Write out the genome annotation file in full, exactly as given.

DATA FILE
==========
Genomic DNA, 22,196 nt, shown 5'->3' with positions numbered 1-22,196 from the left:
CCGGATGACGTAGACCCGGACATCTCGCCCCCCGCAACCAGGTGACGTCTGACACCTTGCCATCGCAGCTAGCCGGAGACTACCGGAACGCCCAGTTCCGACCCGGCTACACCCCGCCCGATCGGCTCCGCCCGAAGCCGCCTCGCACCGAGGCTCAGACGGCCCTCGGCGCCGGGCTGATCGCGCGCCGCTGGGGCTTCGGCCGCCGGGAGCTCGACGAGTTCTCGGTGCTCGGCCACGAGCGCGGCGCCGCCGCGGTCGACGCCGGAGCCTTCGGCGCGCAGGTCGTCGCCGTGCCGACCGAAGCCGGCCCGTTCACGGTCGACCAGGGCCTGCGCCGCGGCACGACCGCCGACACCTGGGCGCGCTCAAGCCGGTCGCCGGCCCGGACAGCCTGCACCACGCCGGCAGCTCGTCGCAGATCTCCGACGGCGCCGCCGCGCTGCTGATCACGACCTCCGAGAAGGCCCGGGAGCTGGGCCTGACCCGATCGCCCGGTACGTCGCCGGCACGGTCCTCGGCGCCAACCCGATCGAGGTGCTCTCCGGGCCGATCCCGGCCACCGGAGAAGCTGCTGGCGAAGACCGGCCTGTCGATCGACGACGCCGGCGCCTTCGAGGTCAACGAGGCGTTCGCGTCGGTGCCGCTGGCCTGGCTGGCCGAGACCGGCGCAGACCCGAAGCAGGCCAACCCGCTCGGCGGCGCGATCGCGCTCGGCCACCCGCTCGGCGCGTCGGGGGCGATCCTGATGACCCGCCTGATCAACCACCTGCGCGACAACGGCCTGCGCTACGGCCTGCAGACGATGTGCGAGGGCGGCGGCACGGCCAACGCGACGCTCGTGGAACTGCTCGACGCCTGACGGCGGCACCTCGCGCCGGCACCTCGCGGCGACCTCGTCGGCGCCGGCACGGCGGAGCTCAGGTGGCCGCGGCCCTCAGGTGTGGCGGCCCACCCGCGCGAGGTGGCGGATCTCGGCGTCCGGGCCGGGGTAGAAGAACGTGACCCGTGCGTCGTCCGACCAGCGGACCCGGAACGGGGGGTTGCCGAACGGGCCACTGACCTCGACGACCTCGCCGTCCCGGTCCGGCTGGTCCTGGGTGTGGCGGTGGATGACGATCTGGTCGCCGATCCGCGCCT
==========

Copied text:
Genomic DNA, 22,196 nt, shown 5'->3' with positions numbered 1-22,196 from the left:
CCGGATGACGTAGACCCGGACATCTCGCCCCCCGCAACCAGGTGACGTCTGACACCTTGCCATCGCAGCTAGCCGGAGACTACCGGAACGCCCAGTTCCGACCCGGCTACACCCCGCCCGATCGGCTCCGCCCGAAGCCGCCTCGCACCGAGGCTCAGACGGCCCTCGGCGCCGGGCTGATCGCGCGCCGCTGGGGCTTCGGCCGCCGGGAGCTCGACGAGTTCTCGGTGCTCGGCCACGAGCGCGGCGCCGCCGCGGTCGACGCCGGAGCCTTCGGCGCGCAGGTCGTCGCCGTGCCGACCGAAGCCGGCCCGTTCACGGTCGACCAGGGCCTGCGCCGCGGCACGACCGCCGACACCTGGGCGCGCTCAAGCCGGTCGCCGGCCCGGACAGCCTGCACCACGCCGGCAGCTCGTCGCAGATCTCCGACGGCGCCGCCGCGCTGCTGATCACGACCTCCGAGAAGGCCCGGGAGCTGGGCCTGACCCGATCGCCCGGTACGTCGCCGGCACGGTCCTCGGCGCCAACCCGATCGAGGTGCTCTCCGGGCCGATCCCGGCCACCGGAGAAGCTGCTGGCGAAGACCGGCCTGTCGATCGACGACGCCGGCGCCTTCGAGGTCAACGAGGCGTTCGCGTCGGTGCCGCTGGCCTGGCTGGCCGAGACCGGCGCAGACCCGAAGCAGGCCAACCCGCTCGGCGGCGCGATCGCGCTCGGCCACCCGCTCGGCGCGTCGGGGGCGATCCTGATGACCCGCCTGATCAACCACCTGCGCGACAACGGCCTGCGCTACGGCCTGCAGACGATGTGCGAGGGCGGCGGCACGGCCAACGCGACGCTCGTGGAACTGCTCGACGCCTGACGGCGGCACCTCGCGCCGGCACCTCGCGGCGACCTCGTCGGCGCCGGCACGGCGGAGCTCAGGTGGCCGCGGCCCTCAGGTGTGGCGGCCCACCCGCGCGAGGTGGCGGATCTCGGCGTCCGGGCCGGGGTAGAAGAACGTGACCCGTGCGTCGTCCGACCAGCGGACCCGGAACGGGGGGTTGCCGAACGGGCCACTGACCTCGACGACCTCGCCGTCCCGGTCCGGCTGGTCCTGGGTGTGGCGGTGGATGACGATCTGGTCGCCGATCCGCGCCT